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‘All factors’ exist for good ties with Kuwait: Talabani ‘We are totally committed’

BAGHDAD, Dec 8, (KUNA): Iraqi President Jalal Talabani said that all the components for excellent relations with Kuwait, which he fully supports, are there, and that the strained history between both is a result of the ex-Iraqi president Saddam Hussein, “who fought his people and destroyed his country before deciding to do the same to Kuwait.”

In an interview with a delegation of visiting senior Kuwaiti journalists, led by Kuwait Journalists Association chief Ahmad Behbehani, the president said “I would like to stress that our relations with Kuwait are brotherly and we are stern advocates of improving this relationship.” He hoped that the incident (Iraq’s 1990 invasion of Kuwait) was water under the bridge now, a lesson to be learnt from and something that should not come in between the improvement of relations.

“We are two powerful nations who can complete each other,” he said.

He hailed an upcoming visit of HH the Prime Minister of Kuwait Sheikh Jaber Al-Mubarak Al-Sabah and described HH the Amir Sheikh Sabah Al-Ahmad Al-Jaber Al-Sabah as a man who shares his own vision aimed at “improving relations between both countries.”

Sanctions
On UN chief Ban Ki-moon’s visit to Baghdad to discuss Iraq’s post-Gulf War obligations to Kuwait, he said Ban had stressed the need for these issues to be addressed and for Iraq to remove itself from the Security Council’s seventh article of sanctions.
“We (Iraq) are totally committed to ending these pending issues and to end any misunderstandings as a result. We are ready to carry out what Kuwaiti officials are demanding, formally, practically and on the ground,” he said.
On Iraq’s relations with neighbours, Turkey, he said the latter should consider improving ties as Ankara has huge commercial interests, of over 1,000 companies, operating in Iraq.
On Syria, he described the current turmoil as “complex and complicated,” as the country is one of mixed communities. “On the one hand we have the Alawites, who fully support the current government and whose fate is intertwined with the regime’s survival. If the regime falls they fear that all of their privileges will fall in turn.
“We have the Druze, who include those who support and those who oppose the government. As for the Kurds, most are with the government as they fear Turkey’s dominance in the region, which could affect their status. And, on the other hand, we have Arab Sunnis, who are a majority in the country, all of whom oppose the rule (of Bashar Al-Assad).” He expressed the view that “the Al-Assad regime will not fall, despite its current weakness.” He also said that Kurds within Syria had requested arms support from Iraq, but Iraq had rejected this on grounds that “we do not encourage armed conflict.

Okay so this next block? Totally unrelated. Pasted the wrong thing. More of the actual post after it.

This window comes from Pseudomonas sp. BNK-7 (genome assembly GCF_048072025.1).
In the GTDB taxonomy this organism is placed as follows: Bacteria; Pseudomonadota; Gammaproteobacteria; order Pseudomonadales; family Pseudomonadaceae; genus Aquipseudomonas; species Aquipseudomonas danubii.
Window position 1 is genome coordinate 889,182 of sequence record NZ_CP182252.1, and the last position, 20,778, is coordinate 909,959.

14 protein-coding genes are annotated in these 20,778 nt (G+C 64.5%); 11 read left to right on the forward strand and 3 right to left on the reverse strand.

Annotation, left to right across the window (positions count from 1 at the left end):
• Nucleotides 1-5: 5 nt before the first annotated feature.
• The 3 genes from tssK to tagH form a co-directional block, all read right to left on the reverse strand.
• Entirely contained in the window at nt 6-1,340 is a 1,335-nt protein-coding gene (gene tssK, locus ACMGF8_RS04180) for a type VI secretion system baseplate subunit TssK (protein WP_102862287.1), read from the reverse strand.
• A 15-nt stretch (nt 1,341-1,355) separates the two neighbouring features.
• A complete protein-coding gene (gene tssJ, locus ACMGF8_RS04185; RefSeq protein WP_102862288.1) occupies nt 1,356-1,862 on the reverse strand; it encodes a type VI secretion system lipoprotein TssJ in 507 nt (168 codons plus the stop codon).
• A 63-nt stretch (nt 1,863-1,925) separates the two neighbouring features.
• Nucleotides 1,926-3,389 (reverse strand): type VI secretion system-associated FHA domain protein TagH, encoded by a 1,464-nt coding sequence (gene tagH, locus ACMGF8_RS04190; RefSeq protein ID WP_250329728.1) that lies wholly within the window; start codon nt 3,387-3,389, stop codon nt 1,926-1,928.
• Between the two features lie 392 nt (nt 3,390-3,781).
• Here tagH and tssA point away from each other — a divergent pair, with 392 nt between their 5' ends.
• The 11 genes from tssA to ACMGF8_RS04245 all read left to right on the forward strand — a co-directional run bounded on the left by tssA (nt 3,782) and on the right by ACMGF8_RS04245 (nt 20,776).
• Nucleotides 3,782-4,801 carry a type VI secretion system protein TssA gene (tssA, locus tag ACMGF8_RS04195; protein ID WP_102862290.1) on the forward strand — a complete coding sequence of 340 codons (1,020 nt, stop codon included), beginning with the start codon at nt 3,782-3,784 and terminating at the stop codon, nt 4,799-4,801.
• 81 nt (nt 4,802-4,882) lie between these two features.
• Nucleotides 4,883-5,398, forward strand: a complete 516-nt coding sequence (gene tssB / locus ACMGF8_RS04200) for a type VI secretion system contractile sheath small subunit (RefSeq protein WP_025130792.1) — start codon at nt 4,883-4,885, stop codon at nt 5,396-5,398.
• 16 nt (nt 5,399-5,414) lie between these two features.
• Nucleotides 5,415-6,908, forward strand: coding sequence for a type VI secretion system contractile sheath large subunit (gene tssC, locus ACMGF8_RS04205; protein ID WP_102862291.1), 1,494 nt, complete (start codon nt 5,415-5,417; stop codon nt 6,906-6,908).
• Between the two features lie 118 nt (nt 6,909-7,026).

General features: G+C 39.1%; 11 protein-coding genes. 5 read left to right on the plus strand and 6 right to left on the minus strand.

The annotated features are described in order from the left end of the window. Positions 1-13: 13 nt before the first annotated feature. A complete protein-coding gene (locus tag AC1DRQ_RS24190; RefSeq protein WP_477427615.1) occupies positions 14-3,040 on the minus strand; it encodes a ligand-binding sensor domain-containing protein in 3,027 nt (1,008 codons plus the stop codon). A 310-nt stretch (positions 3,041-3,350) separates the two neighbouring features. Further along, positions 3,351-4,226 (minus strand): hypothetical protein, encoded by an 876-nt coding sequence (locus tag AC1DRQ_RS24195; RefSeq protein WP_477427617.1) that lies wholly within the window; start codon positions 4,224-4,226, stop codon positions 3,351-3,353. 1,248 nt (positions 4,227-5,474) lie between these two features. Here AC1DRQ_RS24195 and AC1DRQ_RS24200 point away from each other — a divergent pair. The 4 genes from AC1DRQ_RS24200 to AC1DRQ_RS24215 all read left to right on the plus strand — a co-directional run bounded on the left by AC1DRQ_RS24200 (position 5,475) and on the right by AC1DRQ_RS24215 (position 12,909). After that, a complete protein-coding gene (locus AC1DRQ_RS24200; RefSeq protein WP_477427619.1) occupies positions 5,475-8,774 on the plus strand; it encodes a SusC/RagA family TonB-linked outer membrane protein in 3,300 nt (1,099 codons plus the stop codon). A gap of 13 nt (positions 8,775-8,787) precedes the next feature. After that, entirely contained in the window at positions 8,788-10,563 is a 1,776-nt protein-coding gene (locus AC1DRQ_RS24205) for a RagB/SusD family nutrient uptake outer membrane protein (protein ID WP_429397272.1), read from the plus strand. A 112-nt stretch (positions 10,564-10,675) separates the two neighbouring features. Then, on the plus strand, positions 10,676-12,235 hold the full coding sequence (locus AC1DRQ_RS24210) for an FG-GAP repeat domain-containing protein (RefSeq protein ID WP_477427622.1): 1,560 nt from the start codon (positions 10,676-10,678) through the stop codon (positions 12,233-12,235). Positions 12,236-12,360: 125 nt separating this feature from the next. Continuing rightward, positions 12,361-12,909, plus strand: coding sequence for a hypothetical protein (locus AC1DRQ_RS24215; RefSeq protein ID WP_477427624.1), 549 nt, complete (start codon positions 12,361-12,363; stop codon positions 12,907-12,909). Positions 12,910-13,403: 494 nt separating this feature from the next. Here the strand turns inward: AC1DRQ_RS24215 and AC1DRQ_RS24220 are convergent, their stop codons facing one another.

We affirmed to them that they should be carrying out their struggle in a peaceful, legal and democratic manner.
He feared that civil war could drag on if political groups do not reach a peaceful solution to the issue, because the government cannot crush the opposition and vice versa, therefore the conflict will continue.”
On Kurdistan’s relations with the central Iraqi government, he said that it was “impossible for Kurdistan to be independent from Iraq.”
“As a political party chief (Patriotic Union of Kurdistan) my motto since day one called for the right for self determination. And when we voted for the constitution we, in fact, exercised our right for self determination as a federal union.”
Around 95pct of Iraq’s Kurdish minority voted in favour of the constitution, which is a united federal one, he added.
“To all radical Kurds I say this, if Kurdistan were to announce is independence and Turkey, Iran or Iraq were to seldomly announce the closure of their borders, what then? In simple terms, we would suffocate. All necessary economic and infrastructure needs are unavailable.
“At the moment, we have a democratic system, basic rights and wide freedoms. This is a huge development as the situation is a good one. Living standards are good and there are massive widespread construction projects being carried out,” he said.
He also said they were plans to reduce Iraq’s role in the Arab region, which accuse Iraq of acting as a subordinate of Iran.
“Despite Iraq’s dominant Shiite majority, they do not accept playing second fiddle to Iraq, as they view themselves as the foundation of the Shiite faith. The Holy Najaf is the Vatican of the Shiites, not (Iran’s main Shiite holy shrine) Qom,” he concluded.
 

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